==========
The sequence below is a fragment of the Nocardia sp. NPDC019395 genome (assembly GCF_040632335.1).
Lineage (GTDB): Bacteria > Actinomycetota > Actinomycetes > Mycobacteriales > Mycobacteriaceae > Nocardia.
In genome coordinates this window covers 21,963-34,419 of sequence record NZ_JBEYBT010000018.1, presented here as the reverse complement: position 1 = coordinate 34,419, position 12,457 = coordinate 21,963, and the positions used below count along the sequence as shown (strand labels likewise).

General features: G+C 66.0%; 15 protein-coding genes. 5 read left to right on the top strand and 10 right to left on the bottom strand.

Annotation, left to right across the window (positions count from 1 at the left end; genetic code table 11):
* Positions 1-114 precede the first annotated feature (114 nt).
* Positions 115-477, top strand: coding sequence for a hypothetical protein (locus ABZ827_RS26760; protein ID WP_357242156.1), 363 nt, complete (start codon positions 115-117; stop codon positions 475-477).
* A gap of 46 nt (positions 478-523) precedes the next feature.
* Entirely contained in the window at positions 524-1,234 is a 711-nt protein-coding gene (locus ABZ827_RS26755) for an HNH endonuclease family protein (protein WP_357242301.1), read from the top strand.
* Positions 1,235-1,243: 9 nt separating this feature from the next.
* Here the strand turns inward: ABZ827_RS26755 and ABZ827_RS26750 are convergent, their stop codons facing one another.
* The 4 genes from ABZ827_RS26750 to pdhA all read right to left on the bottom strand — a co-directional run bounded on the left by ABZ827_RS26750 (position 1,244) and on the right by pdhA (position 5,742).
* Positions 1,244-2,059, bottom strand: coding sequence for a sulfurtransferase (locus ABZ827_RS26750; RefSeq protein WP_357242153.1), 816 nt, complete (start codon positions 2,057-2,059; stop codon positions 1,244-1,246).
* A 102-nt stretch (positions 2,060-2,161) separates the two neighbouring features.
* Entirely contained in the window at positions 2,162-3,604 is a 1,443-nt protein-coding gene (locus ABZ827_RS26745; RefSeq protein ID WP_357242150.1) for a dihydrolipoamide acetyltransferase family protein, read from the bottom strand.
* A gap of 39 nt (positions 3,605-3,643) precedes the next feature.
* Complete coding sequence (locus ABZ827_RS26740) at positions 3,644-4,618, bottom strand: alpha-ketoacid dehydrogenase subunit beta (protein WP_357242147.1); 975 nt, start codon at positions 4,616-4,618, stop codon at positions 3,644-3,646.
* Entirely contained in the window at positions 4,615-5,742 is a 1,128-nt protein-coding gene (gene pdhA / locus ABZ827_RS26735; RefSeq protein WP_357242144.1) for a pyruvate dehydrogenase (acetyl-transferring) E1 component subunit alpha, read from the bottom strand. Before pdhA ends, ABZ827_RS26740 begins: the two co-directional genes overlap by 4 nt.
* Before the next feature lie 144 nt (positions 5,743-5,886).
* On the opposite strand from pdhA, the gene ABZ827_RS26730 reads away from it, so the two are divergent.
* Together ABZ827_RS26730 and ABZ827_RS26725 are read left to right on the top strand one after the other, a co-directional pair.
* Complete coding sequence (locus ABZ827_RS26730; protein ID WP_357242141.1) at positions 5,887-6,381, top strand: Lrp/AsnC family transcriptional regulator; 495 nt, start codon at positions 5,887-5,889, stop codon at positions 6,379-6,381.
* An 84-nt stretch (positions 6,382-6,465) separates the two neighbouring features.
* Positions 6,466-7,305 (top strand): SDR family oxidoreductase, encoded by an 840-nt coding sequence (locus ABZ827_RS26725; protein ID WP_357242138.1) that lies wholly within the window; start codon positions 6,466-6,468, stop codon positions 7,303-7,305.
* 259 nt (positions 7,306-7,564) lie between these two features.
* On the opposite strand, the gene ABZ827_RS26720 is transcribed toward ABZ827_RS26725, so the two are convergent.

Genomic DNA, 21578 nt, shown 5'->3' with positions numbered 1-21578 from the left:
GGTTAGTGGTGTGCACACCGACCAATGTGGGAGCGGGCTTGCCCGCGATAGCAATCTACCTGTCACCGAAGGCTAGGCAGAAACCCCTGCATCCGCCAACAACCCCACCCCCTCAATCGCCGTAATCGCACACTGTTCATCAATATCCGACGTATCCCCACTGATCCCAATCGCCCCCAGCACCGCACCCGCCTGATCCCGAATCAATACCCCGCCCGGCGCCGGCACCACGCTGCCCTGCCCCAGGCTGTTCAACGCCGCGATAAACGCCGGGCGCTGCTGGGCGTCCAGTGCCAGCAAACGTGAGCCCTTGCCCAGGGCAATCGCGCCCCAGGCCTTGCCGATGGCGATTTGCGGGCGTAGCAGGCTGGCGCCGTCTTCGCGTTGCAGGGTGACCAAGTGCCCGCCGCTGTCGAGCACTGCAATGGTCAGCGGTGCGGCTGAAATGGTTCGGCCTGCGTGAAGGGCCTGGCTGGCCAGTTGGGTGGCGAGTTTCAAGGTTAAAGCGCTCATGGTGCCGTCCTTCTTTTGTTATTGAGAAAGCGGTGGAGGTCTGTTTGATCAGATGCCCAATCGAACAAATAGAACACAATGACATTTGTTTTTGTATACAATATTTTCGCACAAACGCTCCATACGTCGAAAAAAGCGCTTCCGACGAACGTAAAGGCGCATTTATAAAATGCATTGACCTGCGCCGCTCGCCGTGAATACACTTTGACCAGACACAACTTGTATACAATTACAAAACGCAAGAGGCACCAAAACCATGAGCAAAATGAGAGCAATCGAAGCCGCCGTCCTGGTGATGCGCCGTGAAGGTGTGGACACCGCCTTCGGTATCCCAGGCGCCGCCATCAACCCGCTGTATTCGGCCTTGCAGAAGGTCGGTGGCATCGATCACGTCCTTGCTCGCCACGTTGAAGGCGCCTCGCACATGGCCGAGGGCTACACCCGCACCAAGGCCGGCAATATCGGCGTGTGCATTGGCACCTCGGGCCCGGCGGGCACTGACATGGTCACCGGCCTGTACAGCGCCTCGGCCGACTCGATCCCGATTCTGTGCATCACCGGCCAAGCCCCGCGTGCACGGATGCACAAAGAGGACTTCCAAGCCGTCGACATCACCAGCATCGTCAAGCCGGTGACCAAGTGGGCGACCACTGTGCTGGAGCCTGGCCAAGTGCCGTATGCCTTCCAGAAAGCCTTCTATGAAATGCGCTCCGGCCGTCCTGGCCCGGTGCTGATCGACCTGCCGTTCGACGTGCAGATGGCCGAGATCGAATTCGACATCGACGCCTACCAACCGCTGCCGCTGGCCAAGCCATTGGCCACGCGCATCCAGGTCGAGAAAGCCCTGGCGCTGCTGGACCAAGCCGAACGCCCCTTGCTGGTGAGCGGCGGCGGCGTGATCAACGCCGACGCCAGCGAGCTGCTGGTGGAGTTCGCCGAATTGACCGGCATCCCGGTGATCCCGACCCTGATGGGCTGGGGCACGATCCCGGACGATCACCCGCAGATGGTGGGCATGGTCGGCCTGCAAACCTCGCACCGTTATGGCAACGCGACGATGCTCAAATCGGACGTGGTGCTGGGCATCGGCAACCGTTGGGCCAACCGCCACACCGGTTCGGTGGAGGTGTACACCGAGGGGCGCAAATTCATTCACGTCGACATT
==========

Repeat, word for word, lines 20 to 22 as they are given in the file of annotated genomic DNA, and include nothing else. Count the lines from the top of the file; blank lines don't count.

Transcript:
* On the opposite strand from pdhA, the gene ABZ827_RS26730 reads away from it, so the two are divergent.
* Together ABZ827_RS26730 and ABZ827_RS26725 are read left to right on the top strand one after the other, a co-directional pair.
* Complete coding sequence (locus ABZ827_RS26730; protein ID WP_357242141.1) at positions 5,887-6,381, top strand: Lrp/AsnC family transcriptional regulator; 495 nt, start codon at positions 5,887-5,889, stop codon at positions 6,379-6,381.